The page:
What is HBsAg – know the Causes, Symptoms, and Diagnosis
HBsAg test is a blood test for Hepatitis B that indicates if you have it. It can also tell you if your current blood cells have been infected with the virus. This article will explore the causes, symptoms, and diagnosis of HBsAg and HBsAg tests.
This is a common question people often ask, but there are many possible causes of HBsAg in individuals ranging from age to their immune system to malnourishment or malnutrition.
Some of these are as follows-
The older you get the more likely it is that you will have HBV.
- Infection with hepatitis B in your past:
If a person has been infected with hepatitis B before and infected then there is a chance it can go away and come back again.
If a person has been vaccinated for hepatitis B (5-10 years) or if someone takes too much vaccine, it can increase their HBsAg levels. That person must go for the HBsAg test after consultation.
It is not completely understood, but a person’s diet can affect their immune system. This can result in an increased HBsAg level or a decreased level. There is also data to suggest that it decreases the chance of them getting hepatitis B when on a diet.
- Intense viral strain:
People with hepatitis B who have been infected multiple times will have a more severe infection than those who were infected only once. Because of this, they can have higher levels of HBsAg.
- Drugs or medications:
The chemicals in your body from the drugs and medications you are taking can affect your immune system. This can increase HBsAg.
- Other diseases:
Diseases such as cancer, diabetes, and cirrhosis can cause an increase in HBsAg. Also, many chronic health issues such as arthritis and multiple sclerosis are known to affect the immune system which can cause an increase in HBsAg levels.
As a general rule, there are no specific symptoms that are associated with the HBV infection, but there are a few different things to be aware of. Before having an HBV infection, it is common for the individual to have a sore throat or diarrhea. At this point, it can become difficult to determine if your sore throat or diarrhea is caused by the virus or another condition you might have.
When someone has a hepatitis B infection, they will develop symptoms such as:
- Jaundice (yellowing of the skin and eyes)
- Dark urine (tea-coloured) or dark stools
- A yellow tinge to their skin (jaundice)
- Loss of appetite
Most people with HBV develop mild, flu-like symptoms lasting several weeks. Of those who do contract it, most can be treated with antiviral medications. While hepatitis B is highly contagious, the virus is not very hardy. It is easily destroyed by exposure to sunlight, detergents, and disinfectants. Go for the HBsAg test as soon as you find something.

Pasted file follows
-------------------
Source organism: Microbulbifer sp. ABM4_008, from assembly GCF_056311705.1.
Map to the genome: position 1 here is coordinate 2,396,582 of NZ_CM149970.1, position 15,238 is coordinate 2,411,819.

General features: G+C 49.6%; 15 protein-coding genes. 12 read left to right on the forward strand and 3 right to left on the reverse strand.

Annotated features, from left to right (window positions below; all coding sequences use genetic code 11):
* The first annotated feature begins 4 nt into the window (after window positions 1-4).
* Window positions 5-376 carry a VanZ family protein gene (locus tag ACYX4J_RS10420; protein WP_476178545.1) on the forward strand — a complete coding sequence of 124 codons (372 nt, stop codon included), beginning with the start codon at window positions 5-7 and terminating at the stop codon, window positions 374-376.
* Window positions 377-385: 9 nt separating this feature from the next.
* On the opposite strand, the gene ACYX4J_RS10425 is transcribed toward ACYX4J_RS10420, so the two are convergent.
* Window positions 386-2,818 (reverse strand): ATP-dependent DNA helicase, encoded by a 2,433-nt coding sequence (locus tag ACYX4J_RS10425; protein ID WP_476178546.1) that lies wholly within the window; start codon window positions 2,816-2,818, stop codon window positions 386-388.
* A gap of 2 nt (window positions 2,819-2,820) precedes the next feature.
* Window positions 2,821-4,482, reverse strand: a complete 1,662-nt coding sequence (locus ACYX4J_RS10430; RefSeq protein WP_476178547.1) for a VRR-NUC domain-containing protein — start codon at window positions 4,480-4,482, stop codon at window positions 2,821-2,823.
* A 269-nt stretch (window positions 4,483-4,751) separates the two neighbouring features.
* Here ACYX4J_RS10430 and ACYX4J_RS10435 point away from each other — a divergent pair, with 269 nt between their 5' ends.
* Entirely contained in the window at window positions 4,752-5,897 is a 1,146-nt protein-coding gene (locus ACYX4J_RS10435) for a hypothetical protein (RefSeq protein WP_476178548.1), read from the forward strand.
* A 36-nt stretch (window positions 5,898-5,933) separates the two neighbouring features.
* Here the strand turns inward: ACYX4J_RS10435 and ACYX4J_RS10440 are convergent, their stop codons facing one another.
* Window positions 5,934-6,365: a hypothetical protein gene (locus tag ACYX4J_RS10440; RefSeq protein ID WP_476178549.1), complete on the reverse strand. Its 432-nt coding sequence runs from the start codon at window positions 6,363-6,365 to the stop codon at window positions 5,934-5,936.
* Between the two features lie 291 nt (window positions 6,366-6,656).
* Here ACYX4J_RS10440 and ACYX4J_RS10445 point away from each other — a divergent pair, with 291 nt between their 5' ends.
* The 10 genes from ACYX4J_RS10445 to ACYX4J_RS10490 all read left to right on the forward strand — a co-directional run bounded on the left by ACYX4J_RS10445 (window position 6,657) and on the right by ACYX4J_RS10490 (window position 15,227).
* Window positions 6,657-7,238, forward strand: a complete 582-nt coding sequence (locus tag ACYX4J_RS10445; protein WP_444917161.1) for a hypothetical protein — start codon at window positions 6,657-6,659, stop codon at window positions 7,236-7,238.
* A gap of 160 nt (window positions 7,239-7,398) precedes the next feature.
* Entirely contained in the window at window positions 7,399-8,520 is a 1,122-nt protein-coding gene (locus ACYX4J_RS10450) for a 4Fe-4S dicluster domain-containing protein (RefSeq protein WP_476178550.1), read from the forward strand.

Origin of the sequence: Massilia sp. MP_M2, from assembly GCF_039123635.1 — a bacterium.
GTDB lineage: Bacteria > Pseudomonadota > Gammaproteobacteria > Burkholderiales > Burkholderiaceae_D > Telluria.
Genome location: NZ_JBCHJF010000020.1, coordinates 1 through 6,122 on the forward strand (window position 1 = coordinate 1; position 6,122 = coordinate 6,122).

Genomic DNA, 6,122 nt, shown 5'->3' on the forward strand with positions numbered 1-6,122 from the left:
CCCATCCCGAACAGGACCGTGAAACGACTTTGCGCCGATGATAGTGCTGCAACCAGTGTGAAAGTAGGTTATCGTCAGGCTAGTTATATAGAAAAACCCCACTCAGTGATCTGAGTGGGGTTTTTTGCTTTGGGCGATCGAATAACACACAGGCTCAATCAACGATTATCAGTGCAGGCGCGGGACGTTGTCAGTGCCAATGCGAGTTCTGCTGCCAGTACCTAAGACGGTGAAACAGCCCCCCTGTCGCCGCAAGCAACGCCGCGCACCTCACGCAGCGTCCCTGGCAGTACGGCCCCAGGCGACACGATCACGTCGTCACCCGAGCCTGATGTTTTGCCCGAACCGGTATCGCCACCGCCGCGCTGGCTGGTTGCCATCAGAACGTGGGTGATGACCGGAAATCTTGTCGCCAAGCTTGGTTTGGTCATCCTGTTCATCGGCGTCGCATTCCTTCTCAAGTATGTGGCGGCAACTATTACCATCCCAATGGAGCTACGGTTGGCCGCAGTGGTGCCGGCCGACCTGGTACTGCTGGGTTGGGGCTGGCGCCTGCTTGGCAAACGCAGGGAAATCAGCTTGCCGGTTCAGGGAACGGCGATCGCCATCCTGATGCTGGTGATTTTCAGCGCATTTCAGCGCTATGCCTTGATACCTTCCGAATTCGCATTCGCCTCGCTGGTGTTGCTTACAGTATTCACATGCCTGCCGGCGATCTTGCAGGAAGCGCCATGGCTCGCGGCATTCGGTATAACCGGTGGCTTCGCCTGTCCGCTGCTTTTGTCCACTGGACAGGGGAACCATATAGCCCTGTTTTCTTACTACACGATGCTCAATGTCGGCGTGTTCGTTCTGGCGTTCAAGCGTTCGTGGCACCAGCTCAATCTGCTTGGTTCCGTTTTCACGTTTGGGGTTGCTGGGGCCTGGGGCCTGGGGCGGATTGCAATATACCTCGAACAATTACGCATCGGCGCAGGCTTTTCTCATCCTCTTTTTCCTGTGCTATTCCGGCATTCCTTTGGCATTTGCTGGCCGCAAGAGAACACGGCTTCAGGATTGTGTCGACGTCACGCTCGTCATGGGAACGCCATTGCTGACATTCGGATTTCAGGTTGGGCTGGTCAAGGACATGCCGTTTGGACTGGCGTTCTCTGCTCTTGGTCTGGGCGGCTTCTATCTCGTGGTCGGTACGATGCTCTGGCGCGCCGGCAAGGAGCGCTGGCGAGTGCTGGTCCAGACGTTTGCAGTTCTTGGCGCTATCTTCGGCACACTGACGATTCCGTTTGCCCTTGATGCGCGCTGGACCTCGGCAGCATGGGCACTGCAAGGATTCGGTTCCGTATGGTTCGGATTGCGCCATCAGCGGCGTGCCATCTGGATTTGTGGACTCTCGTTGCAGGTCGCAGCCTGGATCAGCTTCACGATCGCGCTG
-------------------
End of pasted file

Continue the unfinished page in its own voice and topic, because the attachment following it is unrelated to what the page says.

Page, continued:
- Testing for HBsAg test precedes all testing for other viruses. This is done because it has been known to be present in 97% of infected individuals.
- Testing can be done with blood, urine, or stool. It can be difficult to separate a positive result from other causes of hepatitis when testing for the HBsAg test.
- If you have been exposed to hepatitis B through sharing needles or engaging in unprotected sex with an infected person, then you might see new or worsening symptoms throughout your life.
- If you are pregnant and are at serious risk for passing HBV on to the baby, then an ultrasound can be done to check for the presence of viruses. It is important to know that there will not be any symptoms for the baby in about 5% of cases.
The best treatment for HBV is vaccination, but it is not 100% effective. About 85% of individuals who are vaccinated will remain protected, but the protection will wear off over time. It’s also important to know that if you have received a vaccination and then engage in behaviour that puts you at risk for infection (sharing needles, unprotected sex), you can still become infected.
- Your doctor may also prescribe antiviral medications for you if you are not able to get a vaccination.
- If your immune system is weakened from another condition, then your doctor might recommend that you take antiviral medications as a preventative measure. This is especially true for people with HIV/AIDS, organ transplants, and cancer patients.
- There are no cures at this time.
- One thing to keep in mind is that HBV can be spread through blood-to-blood contact. This means that needles, blood transfusions, and organ transplants can all make it easier to spread the virus. The best way to avoid becoming infected is to avoid engaging in behaviors that put you at risk for infection. This includes unprotected sex, using razors with another person’s blood on them after they have shaved, and sharing needles.
If you know you have been exposed to the HBsAg test and do not have a vaccination, your doctor may recommend antiviral medications as a preventative measure.